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Reply: Cardiac surgery–associated acute kidney injury—A protective armor rather than a lethal ammunition

Published:December 12, 2019DOI:https://doi.org/10.1016/j.jtcvs.2019.11.002
      Reply to the Editor:
      Authors have nothing to disclose with regard to commercial support.
      We are genuinely pleased to read the reply by Montisci and Miceli,
      • Montisci A.
      • Miceli A.
      Reply: Cardiac surgery-associated acute kidney injury—finding the gunpowder.
      “Reply: Cardiac Surgery-Associated Acute Kidney Injury—Finding the Gunpowder,” regarding our recently published article.
      • Ortega-Loubon C.
      • Fernández-Molina M.
      • Fierro I.
      • Jorge-Monjas P.
      • Carrascal Y.
      • Gómez-Herreras J.I.
      • et al.
      Postoperative kidney oxygen saturation as a novel marker for acute kidney injury after adult cardiac surgery.
      Certainly, to comment about cardiac surgery–associated acute kidney injury (CSA-AKI) is nothing if not a complex chore. In this regard, we would like to discuss only 3 specific aspects.
      • 1.
        Arguably, brain oxygen saturation monitoring has some drawbacks, which does not necessarily translate into a safer environment to other vulnerable organs, such as the kidneys. In fact, this was demonstrated in our study,
        • Ortega-Loubon C.
        • Fernández-Molina M.
        • Fierro I.
        • Jorge-Monjas P.
        • Carrascal Y.
        • Gómez-Herreras J.I.
        • et al.
        Postoperative kidney oxygen saturation as a novel marker for acute kidney injury after adult cardiac surgery.
        in which the kidney oxygen saturation but not the brain oxygen saturation was closely related to the development of CSA-AKI during the postoperative stage.
      • 2.
        Undeniably, CSA-AKI is a complex entity.
        • Wang Y.
        • Bellomo R.
        Cardiac surgery-associated acute kidney injury: risk factors, pathophysiology and treatment.
        Numerous factors intervene altogether in its pathogenesis, taking into account not only preoperative factors and intraoperative factors related to the surgery but also several elements that adversely influence the patient's condition during the postoperative period. This is why it is so difficult to exert absolute control over CSA-AKI, which still today remains a notable complication after cardiac surgery, with increased postoperative morbidity and mortality regardless of our tremendous efforts.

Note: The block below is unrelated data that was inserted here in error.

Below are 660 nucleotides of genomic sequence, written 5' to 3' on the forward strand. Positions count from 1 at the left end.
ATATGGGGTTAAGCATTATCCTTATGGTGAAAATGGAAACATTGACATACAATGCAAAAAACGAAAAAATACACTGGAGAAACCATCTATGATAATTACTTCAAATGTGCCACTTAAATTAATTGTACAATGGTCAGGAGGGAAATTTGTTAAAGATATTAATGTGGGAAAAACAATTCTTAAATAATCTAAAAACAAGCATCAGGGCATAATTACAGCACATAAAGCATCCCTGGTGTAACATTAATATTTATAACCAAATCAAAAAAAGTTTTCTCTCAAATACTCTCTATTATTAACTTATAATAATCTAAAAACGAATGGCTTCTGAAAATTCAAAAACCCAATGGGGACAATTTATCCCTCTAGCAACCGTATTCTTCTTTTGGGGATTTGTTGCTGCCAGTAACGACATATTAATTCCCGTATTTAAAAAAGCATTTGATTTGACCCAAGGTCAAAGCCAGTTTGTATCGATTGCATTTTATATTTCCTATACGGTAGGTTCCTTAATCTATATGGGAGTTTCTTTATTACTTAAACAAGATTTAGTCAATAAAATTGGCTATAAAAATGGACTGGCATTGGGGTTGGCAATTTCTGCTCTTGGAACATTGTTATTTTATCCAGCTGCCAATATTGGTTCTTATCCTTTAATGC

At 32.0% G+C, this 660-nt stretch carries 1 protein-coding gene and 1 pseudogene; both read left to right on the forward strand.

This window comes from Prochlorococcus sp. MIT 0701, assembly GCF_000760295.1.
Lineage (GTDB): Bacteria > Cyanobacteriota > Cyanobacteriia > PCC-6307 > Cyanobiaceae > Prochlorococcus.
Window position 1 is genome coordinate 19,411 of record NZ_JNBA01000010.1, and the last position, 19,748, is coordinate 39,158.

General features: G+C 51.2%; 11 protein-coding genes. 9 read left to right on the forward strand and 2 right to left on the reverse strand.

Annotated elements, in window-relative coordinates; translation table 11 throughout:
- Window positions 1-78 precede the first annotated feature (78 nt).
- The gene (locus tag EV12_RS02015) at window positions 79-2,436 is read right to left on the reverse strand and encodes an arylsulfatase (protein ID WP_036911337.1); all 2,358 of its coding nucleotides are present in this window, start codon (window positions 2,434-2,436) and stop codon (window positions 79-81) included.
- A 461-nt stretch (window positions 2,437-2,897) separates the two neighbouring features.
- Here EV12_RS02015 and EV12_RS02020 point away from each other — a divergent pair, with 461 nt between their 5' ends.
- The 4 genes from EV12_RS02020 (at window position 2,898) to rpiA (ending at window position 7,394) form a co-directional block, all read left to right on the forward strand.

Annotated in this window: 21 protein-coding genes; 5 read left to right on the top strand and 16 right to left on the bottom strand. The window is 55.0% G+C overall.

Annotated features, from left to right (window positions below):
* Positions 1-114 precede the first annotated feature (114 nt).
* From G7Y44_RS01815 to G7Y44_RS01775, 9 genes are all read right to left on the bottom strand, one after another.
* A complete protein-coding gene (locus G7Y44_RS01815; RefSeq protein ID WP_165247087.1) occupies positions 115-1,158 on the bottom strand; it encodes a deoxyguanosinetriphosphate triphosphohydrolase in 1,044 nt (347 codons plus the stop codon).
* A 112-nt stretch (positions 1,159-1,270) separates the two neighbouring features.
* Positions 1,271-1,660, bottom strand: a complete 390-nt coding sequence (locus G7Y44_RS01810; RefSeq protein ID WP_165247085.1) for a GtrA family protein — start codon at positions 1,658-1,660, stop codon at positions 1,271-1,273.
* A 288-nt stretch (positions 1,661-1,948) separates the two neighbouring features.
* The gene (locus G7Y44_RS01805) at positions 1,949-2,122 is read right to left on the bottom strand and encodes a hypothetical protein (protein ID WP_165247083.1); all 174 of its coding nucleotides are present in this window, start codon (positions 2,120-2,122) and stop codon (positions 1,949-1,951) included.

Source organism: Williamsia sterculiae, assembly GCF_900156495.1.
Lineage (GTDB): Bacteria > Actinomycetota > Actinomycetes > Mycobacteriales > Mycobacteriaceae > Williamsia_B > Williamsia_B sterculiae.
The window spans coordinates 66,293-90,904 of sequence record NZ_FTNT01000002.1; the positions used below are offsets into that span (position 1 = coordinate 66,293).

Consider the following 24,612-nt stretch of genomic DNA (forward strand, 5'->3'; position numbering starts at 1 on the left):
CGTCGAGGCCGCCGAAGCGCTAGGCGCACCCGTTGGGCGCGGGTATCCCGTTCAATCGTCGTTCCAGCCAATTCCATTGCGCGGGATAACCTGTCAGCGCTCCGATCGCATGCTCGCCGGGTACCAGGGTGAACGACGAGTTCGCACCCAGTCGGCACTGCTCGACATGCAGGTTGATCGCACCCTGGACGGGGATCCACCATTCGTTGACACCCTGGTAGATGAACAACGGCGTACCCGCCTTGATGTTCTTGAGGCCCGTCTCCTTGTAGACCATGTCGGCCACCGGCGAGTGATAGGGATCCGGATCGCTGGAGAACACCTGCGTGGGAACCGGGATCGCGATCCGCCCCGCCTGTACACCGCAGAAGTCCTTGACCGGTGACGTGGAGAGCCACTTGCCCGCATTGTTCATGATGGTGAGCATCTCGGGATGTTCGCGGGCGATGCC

• Ranucci M.
        • Johnson I.
        • Willcox T.
        • Baker R.A.
        • Boer C.
        • Baumann A.
        • et al.
        Goal-directed perfusion to reduce acute kidney injury: a randomized trial.
      • 3.
        Finally, with respect to modifiable factors, as Montisci and Miceli
        • Montisci A.
        • Miceli A.
        Reply: Cardiac surgery-associated acute kidney injury—finding the gunpowder.
        mentioned, some risk factors frequently cannot be modified, such as age, long cardiopulmonary bypass time, or preexisting chronic kidney disease. In addition to these, and taking into account that the mechanisms modulating the pathogenesis of CSA-AKI still remain largely undetermined and that there are no specific treatments for CSA-AKI other than routine supportive therapy and renal replacement therapy,
        • Zou Y.F.
        • Zhang W.
        Role of microRNA in the detection, progression, and intervention of acute kidney injury.
        we should divert all our efforts toward its prevention, which has to remain as our principal aim in the treatment of this disease, rather than eagerly looking for unsatisfactory interventions for this complication.
        • Ortega-Loubon C.
        • Fernández-Molina M.
        • Carrascal-Hinojal Y.
        • Fulquet-Carreras E.
        Cardiac surgery-associated acute kidney injury.
      All in all, carrying on the original analogy of Montisci and colleagues,
      • Montisci A.
      • Travaglini S.
      • Miceli A.
      Commentary: the lack of a magic bullet.
      we are yet faced with a shortage of munitions against CSA-AKI. Providing an effective preventive measure could be a much more worthwhile initiative to tackle this problem successfully.

      References

        • Montisci A.
        • Miceli A.
        Reply: Cardiac surgery-associated acute kidney injury—finding the gunpowder.
        J Thorac Cardiovasc Surg. 2020; 159: e71-e72
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        • Fernández-Molina M.
        • Fierro I.
        • Jorge-Monjas P.
        • Carrascal Y.
        • Gómez-Herreras J.I.
        • et al.
        Postoperative kidney oxygen saturation as a novel marker for acute kidney injury after adult cardiac surgery.
        J Thorac Cardiovasc Surg. 2019; 157: 2340-2351.e3
        • Wang Y.
        • Bellomo R.
        Cardiac surgery-associated acute kidney injury: risk factors, pathophysiology and treatment.
        Nat Rev Nephrol. 2017; 13: 697-711
        • Ranucci M.
        • Johnson I.
        • Willcox T.
        • Baker R.A.
        • Boer C.
        • Baumann A.
        • et al.
        Goal-directed perfusion to reduce acute kidney injury: a randomized trial.
        J Thorac Cardiovasc Surg. 2018; 156: 1918-1927.e2
        • Zou Y.F.
        • Zhang W.
        Role of microRNA in the detection, progression, and intervention of acute kidney injury.
        Exp Biol Med (Maywood). 2018; 243: 129-136
        • Ortega-Loubon C.
        • Fernández-Molina M.
        • Carrascal-Hinojal Y.
        • Fulquet-Carreras E.
        Cardiac surgery-associated acute kidney injury.
        Ann Card Anaesth. 2016; 19: 687-698
        • Montisci A.
        • Travaglini S.
        • Miceli A.
        Commentary: the lack of a magic bullet.
        J Thorac Cardiovasc Surg. 2019; 157: 2352-2353

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